Some of Moeti's fears emanate from a tragedy that befell one of his homeboys who buried his mother against her will at New Xade. He says after the funeral the young man lived hardly three months before he mysteriously died in what is believed to be a punishment by the gods. The family at New Xade and Metsiamanong do not want that to happen to them.

Seeking guidance: Moeti and Ramaotwana PIC: THALEFANG CHARLES
Seeking guidance: Moeti and Ramaotwana PIC: THALEFANG CHARLES



Moeti explains that under their culture a deceased person is normally kept for one night just to make sure that he or she is indeed dead, before the burial. It is unprecedented for Basarwa to keep their dead for months without burial. Since they do not have mortuaries and live far away from the developed world, Moeti says they normally wet the soil with their precious water and then put the corpse in the ground overnight. The following day the departed is buried.

“We are just hopeful that the gods will have mercy on us because it is someone’s else doing. It is not us refusing to bring their child home,” says Moeti.

He says the whole ordeal has been draining so much to the family. The wife to the deceased is out at New Xade still waiting for closure. Moeti feels the people in government are undermining them and their culture just because they are Basarwa.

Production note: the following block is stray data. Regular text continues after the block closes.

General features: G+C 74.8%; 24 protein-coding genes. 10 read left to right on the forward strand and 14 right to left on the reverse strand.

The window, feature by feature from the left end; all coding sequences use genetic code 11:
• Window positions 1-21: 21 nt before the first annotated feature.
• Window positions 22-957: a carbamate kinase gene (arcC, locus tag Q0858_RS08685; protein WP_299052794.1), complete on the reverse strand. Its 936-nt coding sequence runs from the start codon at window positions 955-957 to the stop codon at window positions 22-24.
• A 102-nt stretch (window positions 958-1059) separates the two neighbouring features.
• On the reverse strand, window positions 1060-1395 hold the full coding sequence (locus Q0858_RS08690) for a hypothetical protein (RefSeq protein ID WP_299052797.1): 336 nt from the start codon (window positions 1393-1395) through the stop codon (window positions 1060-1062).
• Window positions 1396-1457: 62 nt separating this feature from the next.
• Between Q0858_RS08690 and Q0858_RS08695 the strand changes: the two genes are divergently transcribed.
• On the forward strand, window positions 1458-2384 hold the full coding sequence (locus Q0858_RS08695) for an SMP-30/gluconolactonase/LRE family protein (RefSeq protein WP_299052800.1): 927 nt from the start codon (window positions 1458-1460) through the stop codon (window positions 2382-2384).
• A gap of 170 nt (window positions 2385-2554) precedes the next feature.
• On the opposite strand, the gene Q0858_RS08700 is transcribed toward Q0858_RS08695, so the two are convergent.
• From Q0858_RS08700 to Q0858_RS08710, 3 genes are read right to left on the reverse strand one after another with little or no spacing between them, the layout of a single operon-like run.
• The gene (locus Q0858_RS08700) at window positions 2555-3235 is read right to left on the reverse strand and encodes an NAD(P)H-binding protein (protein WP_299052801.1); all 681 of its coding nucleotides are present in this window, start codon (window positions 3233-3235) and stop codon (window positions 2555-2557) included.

“There is this contemptuous talk of saying ‘ele gore Mosarwanyana yoo o ithaya a re ke mang?’ (who does this Mosarwa think he is?) that is used against us. “They look lowly at us as if we are not humans like them,” claims Moeti.

As men in black robes return to court in the afternoon, Moeti once again sits alone at the back of the courtroom with distant hope in his eyes. The lawyers once again disappear to the Chambers and minutes later they just pack up to leave.

Ramaotwana moves toward Moeti to update him about what is happening. And that is when Moeti finds out that once again, the wheels of justice are still grinding slowly as the matter is postponed for another nine days because there is no court reporter on duty.

The family's endless grief continues.